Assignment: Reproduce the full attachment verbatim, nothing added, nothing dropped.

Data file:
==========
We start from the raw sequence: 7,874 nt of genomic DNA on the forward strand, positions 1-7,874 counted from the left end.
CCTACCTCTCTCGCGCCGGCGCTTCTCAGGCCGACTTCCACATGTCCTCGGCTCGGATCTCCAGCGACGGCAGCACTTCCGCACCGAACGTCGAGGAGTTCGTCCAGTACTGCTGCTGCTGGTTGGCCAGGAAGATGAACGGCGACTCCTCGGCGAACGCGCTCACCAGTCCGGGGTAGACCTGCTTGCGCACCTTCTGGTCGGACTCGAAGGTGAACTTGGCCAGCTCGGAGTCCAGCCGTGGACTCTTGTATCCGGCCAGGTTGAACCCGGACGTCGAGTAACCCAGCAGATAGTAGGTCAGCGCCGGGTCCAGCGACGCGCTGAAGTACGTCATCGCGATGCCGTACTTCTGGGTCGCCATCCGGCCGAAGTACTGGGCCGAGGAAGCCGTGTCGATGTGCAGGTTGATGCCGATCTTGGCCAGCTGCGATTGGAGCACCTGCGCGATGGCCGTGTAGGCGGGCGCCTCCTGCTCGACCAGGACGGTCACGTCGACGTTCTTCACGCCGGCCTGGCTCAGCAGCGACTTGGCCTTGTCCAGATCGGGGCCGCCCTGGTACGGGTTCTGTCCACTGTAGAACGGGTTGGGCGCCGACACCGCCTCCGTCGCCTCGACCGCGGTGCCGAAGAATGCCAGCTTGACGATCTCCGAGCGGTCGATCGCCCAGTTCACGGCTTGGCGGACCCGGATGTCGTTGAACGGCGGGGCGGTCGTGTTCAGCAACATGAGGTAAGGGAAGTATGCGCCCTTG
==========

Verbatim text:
We start from the raw sequence: 7,874 nt of genomic DNA on the forward strand, positions 1-7,874 counted from the left end.
CCTACCTCTCTCGCGCCGGCGCTTCTCAGGCCGACTTCCACATGTCCTCGGCTCGGATCTCCAGCGACGGCAGCACTTCCGCACCGAACGTCGAGGAGTTCGTCCAGTACTGCTGCTGCTGGTTGGCCAGGAAGATGAACGGCGACTCCTCGGCGAACGCGCTCACCAGTCCGGGGTAGACCTGCTTGCGCACCTTCTGGTCGGACTCGAAGGTGAACTTGGCCAGCTCGGAGTCCAGCCGTGGACTCTTGTATCCGGCCAGGTTGAACCCGGACGTCGAGTAACCCAGCAGATAGTAGGTCAGCGCCGGGTCCAGCGACGCGCTGAAGTACGTCATCGCGATGCCGTACTTCTGGGTCGCCATCCGGCCGAAGTACTGGGCCGAGGAAGCCGTGTCGATGTGCAGGTTGATGCCGATCTTGGCCAGCTGCGATTGGAGCACCTGCGCGATGGCCGTGTAGGCGGGCGCCTCCTGCTCGACCAGGACGGTCACGTCGACGTTCTTCACGCCGGCCTGGCTCAGCAGCGACTTGGCCTTGTCCAGATCGGGGCCGCCCTGGTACGGGTTCTGTCCACTGTAGAACGGGTTGGGCGCCGACACCGCCTCCGTCGCCTCGACCGCGGTGCCGAAGAATGCCAGCTTGACGATCTCCGAGCGGTCGATCGCCCAGTTCACGGCTTGGCGGACCCGGATGTCGTTGAACGGCGGGGCGGTCGTGTTCAGCAACATGAGGTAAGGGAAGTATGCGCCCTTG